Peak tourism body, the Victoria Tourism Industry Council (VTIC), has voiced its surprise and dismay at expected resistance from the State Opposition to legislation that will benefit local and state economies, despite the previous Labor Government instigating an inquiry into its validity.
VTIC Chief Executive Dianne Smith says, “Following discussion in parliament this afternoon, it is expected that the State Opposition will oppose legislation that would allow the recommendations of the Victorian Competition and Efficiency Commission’s Inquiry into tourism to be implemented.”
The legislation would allow private investment in sensitive, appropriate and sustainable tourism infrastructure in Victoria’s national parks and extend the lease period for national park land up to 99 years. Development would be governed by stringent guidelines.
“VTIC is bitterly disappointed with this move,” says Ms Smith. “This is a major setback for Victoria’s tourism industry and will put us at a competitive disadvantage when compared to other Australian states and territories.”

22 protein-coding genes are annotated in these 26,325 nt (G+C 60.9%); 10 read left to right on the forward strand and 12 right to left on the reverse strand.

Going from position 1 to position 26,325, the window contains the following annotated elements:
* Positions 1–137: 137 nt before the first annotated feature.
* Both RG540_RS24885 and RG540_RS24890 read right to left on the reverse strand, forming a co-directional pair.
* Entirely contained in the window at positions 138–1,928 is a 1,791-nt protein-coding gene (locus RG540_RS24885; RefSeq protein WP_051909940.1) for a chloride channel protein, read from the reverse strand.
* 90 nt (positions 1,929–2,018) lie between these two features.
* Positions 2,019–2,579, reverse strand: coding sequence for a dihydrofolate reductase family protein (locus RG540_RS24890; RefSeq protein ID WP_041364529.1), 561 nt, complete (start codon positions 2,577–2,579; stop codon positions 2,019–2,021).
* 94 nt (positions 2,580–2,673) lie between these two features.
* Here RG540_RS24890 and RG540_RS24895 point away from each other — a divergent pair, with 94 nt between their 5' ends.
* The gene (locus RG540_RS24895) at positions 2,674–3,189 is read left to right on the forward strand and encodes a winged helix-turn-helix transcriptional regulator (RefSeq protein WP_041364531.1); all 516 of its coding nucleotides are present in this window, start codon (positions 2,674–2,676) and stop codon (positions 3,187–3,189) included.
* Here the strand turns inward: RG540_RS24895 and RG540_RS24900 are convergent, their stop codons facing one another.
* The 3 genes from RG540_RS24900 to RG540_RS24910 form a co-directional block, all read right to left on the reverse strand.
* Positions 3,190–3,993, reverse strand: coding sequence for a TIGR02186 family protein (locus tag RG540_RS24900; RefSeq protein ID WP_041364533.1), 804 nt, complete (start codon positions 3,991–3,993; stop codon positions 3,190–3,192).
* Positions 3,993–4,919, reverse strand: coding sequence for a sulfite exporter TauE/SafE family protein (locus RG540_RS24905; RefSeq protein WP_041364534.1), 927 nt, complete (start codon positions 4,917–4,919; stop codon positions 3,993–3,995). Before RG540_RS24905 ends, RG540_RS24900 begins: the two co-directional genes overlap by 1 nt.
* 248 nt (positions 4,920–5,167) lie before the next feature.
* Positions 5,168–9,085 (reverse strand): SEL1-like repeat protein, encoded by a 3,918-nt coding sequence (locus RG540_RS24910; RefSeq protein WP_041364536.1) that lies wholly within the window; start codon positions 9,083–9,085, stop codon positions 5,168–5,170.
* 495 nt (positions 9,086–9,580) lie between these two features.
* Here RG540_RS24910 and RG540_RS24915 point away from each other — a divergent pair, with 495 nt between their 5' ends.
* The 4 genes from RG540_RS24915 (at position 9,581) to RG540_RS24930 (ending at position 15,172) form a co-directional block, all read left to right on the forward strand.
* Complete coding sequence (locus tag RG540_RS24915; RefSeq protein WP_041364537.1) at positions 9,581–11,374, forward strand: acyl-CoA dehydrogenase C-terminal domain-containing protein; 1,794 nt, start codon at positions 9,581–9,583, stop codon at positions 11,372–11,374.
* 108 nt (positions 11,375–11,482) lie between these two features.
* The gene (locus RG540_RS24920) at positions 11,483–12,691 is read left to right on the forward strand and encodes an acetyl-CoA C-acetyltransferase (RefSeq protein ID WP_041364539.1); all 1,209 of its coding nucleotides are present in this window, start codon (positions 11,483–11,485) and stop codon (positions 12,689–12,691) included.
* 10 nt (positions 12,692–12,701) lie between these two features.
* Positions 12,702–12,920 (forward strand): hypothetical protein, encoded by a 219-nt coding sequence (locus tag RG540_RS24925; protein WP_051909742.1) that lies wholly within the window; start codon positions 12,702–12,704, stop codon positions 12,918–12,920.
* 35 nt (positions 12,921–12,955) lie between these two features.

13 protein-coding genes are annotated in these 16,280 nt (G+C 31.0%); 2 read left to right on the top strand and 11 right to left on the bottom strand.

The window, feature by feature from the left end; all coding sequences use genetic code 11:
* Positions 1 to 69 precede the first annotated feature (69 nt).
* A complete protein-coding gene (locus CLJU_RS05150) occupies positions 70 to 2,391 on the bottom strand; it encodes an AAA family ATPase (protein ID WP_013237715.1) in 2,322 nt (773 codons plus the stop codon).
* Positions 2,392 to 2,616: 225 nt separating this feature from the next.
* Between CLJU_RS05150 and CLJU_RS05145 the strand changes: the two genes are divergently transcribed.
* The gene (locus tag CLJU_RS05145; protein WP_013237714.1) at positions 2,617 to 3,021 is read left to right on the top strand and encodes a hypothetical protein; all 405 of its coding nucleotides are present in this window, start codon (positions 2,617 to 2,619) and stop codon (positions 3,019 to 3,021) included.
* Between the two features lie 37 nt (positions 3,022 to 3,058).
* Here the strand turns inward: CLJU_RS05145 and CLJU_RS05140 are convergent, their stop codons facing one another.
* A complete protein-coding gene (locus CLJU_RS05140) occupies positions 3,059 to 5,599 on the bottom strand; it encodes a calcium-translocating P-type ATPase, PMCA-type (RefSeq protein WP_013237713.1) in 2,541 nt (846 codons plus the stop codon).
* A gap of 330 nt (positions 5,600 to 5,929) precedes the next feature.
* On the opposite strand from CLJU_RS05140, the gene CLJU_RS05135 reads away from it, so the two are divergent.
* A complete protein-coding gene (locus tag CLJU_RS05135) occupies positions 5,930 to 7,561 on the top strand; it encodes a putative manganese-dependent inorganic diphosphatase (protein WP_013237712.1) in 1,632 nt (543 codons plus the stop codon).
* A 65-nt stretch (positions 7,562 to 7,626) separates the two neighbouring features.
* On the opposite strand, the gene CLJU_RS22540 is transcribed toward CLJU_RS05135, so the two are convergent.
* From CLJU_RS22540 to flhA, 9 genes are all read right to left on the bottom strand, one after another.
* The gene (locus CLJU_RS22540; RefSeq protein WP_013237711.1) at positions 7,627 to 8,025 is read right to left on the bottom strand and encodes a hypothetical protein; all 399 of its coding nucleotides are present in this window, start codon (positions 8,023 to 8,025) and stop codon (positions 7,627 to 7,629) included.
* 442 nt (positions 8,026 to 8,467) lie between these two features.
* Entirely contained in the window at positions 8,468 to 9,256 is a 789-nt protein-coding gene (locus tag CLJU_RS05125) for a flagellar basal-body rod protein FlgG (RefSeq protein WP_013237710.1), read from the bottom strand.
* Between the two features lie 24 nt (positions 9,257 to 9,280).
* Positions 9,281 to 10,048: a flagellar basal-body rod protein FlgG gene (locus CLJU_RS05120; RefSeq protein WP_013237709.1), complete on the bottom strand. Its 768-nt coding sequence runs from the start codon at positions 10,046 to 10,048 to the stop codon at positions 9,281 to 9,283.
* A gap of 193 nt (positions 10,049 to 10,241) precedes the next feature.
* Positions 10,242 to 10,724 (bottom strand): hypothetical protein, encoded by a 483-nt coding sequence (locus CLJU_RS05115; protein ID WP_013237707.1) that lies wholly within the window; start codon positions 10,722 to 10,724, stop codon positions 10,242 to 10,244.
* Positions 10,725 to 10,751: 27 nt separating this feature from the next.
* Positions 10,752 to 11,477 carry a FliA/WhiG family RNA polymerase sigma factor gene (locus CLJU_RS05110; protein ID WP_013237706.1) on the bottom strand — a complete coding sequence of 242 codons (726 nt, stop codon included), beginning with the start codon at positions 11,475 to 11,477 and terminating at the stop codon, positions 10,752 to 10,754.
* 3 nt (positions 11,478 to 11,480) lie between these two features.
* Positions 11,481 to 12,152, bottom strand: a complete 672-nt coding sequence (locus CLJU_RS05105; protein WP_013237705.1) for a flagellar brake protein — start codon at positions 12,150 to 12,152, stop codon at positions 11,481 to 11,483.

The VCEC Inquiry was instigated by the previous Labor Government and recommended that private investment be allowed in national parks in Victoria. This was agreed to by the successive Baillieu and Napthine Governments. The necessary legislation has been introduced to parliament and is being discussed at present.
“This is bad news for Victoria’s tourism industry,” says Ms Smith. “The State Opposition has reneged on its original intent. Today’s discussions are inconsistent with Victoria’s previous Nature-based Tourism Strategy 2008-2012, as well as federal programs such as National Landscapes, supported by Minister Tony Burke and former Tourism Minister Ferguson.
“Victoria has the highest national park visitation in the country, yet the economic yield from this visitation is the nation’s lowest. This is largely due to the lack of appropriate infrastructure and experiences available to visitors.
“By allowing appropriate investment, our national parks will be more accessible for locals and visitors to appreciate the natural beauty that Victoria has to offer, and ease the economic burden currently on government to maintain and develop these places.
“We call on both sides of government to support this important legislation to ensure the future development of the state’s tourism industry and economy.”